on your dog’s breed aaaand where you live. I’m going to be using a pretty light knitted
material for Ella. However, really small or short-haired puppies
like Chihuahuas might be most comfortable in something a bit thicker, like polar fleece. You also really want to be using a fabric
that has a lot of stretch in it, because that way your dog will be the most comfortable.
And lots of stretch also leaves you a little bit of room for error in your measurements. So, to turn this human sweater into a dog
sweater, first I made sure that the front and back of the sweater were aligned, and
then I pinned the front and back of the sweater together. I placed the pattern down on top of the sweater
like this, and because this fabric is very stretchy, I won’t need to use that optional
side-seam allowance, so I folded it out of the way on both sides of the pattern, like
this. I also used a short-cut and I placed the bottom of the pattern onto the bottom
of the sweater, so that I won’t have to hem or finish the bottom edge, which also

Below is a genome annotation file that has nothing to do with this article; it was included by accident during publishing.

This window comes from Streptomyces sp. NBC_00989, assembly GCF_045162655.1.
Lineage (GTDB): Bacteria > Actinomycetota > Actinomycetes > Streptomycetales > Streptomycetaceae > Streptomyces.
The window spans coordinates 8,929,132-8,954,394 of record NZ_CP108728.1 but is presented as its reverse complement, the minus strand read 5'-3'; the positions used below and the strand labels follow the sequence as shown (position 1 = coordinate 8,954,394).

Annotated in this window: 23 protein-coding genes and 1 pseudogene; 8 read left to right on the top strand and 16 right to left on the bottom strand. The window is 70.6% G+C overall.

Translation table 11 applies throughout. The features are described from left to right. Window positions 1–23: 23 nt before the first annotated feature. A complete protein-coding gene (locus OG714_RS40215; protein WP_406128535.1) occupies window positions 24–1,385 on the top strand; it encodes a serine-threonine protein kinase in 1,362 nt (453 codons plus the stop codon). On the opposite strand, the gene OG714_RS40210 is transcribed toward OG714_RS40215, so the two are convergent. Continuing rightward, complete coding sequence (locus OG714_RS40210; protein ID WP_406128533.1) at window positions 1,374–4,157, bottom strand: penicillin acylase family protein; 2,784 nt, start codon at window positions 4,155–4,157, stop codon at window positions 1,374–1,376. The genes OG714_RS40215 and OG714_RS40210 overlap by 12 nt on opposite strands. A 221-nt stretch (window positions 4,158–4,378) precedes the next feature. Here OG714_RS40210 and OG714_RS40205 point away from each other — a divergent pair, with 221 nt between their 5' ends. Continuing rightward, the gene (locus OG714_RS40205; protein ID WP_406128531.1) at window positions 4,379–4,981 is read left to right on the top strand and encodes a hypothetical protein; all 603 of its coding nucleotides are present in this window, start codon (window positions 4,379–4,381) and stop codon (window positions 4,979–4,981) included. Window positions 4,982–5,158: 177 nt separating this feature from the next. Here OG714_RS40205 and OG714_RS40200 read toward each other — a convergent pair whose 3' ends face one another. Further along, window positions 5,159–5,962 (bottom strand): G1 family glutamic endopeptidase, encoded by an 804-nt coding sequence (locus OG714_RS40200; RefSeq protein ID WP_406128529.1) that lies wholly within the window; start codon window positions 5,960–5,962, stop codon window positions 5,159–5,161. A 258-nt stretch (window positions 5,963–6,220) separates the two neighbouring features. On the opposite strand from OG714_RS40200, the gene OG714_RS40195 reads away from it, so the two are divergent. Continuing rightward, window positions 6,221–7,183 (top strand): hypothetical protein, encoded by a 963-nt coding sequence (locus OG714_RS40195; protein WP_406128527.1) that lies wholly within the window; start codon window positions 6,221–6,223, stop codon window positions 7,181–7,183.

means that I won’t need the bottom seam-allowance either, so I folded that out of the way. Now because I am staying at my parent’s
house at the moment, I didn’t have any of my fancy sewing equipment like my rotary cutter,
so to cut out the fabric I had to improvise, and I placed some heavy coasters down onto
the pattern to stop it from moving, and then traced around the outside of the pattern directly
onto the sweater. With the pins all still in place, I cut through
both layers of fabric with a pair of scissors. Which gave me these two identical-shaped pieces.
Then I chose one of these pieces to be the tummy piece.
On this piece, I placed the pattern directly on top of it, and then I traced the arm holes
out onto the fabric, aaaand then I cut them out. Now I have two similar but slightly different
pieces – this one is my back piece, and this one’s my tummy piece. To make little sleeves on this sweater, I
used fabric from the sweater’s sleeves, which I removed and then drew a rectangle
onto, which was 3 and a half inches long, and the circumference of Ella’s front leg,
minus an inch, wide. Important to note is that when I stretch this
rectangle out, it stretches to a little bit longer than Ella’s front leg circumference.
You want the sleeve to be a little bit smaller than the armhole, but not too small that it’s